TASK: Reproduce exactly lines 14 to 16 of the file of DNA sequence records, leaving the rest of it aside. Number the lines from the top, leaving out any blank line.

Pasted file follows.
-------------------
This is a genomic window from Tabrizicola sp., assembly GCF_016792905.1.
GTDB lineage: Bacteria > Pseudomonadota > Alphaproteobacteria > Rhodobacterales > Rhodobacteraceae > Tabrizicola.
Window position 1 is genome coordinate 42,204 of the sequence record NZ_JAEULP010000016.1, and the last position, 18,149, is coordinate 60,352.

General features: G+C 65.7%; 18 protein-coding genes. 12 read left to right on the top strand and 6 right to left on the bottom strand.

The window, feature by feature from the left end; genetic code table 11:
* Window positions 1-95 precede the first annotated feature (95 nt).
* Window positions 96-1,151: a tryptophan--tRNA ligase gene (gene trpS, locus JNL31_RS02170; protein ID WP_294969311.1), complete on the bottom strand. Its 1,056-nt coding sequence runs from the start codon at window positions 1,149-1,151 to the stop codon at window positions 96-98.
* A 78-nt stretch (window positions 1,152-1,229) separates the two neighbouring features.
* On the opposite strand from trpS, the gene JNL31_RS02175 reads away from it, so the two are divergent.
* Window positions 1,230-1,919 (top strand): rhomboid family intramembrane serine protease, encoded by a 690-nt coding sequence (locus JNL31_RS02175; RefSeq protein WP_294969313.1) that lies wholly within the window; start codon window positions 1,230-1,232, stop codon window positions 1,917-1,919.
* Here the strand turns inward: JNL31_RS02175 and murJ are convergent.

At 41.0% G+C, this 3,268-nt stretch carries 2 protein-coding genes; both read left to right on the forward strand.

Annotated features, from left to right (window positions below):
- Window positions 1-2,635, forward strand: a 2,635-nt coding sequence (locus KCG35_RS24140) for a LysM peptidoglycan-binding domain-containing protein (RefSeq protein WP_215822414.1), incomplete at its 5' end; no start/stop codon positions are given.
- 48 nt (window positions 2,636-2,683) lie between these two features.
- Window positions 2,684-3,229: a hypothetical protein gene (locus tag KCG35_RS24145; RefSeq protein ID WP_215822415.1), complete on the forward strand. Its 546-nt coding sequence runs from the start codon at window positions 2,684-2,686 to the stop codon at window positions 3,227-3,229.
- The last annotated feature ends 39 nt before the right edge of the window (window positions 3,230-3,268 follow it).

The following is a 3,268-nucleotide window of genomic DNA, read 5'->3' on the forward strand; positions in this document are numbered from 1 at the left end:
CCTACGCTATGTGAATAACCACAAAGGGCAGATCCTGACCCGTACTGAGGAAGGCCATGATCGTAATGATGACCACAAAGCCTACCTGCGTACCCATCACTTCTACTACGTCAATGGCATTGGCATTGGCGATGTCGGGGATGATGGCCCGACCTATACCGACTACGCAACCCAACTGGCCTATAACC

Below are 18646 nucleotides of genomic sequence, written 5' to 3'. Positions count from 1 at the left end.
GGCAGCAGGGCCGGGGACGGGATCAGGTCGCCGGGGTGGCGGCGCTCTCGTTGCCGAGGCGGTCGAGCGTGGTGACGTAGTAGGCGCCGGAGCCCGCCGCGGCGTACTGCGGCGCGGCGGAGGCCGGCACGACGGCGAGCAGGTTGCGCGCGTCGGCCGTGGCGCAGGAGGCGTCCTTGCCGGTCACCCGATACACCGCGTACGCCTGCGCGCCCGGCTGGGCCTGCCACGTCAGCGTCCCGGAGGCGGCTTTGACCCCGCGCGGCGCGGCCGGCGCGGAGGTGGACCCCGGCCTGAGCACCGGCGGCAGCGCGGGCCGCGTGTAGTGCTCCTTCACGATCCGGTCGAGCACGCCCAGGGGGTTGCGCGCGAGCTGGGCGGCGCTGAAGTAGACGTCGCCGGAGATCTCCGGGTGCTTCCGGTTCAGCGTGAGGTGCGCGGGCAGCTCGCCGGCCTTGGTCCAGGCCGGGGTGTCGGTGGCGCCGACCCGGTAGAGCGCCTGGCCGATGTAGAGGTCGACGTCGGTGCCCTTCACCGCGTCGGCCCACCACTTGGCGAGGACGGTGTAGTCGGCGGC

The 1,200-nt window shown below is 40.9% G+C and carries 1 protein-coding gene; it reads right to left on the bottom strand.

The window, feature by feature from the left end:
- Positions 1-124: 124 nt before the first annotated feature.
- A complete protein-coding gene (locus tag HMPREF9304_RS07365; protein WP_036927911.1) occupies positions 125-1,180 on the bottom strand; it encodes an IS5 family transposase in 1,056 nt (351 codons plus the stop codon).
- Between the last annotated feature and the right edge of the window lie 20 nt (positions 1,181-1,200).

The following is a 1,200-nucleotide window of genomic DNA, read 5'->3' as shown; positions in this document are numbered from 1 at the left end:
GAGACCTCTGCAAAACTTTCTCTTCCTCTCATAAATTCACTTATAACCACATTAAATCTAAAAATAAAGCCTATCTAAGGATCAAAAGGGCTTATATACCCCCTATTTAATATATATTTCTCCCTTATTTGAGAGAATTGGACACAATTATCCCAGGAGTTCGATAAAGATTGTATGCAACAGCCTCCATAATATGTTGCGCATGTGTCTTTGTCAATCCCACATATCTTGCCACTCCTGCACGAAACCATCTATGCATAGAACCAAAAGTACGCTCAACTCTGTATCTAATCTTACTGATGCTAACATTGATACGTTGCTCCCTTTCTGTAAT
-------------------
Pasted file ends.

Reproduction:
- Window positions 1-2,635, forward strand: a 2,635-nt coding sequence (locus KCG35_RS24140) for a LysM peptidoglycan-binding domain-containing protein (RefSeq protein WP_215822414.1), incomplete at its 5' end; no start/stop codon positions are given.
- 48 nt (window positions 2,636-2,683) lie between these two features.
- Window positions 2,684-3,229: a hypothetical protein gene (locus tag KCG35_RS24145; RefSeq protein ID WP_215822415.1), complete on the forward strand. Its 546-nt coding sequence runs from the start codon at window positions 2,684-2,686 to the stop codon at window positions 3,227-3,229.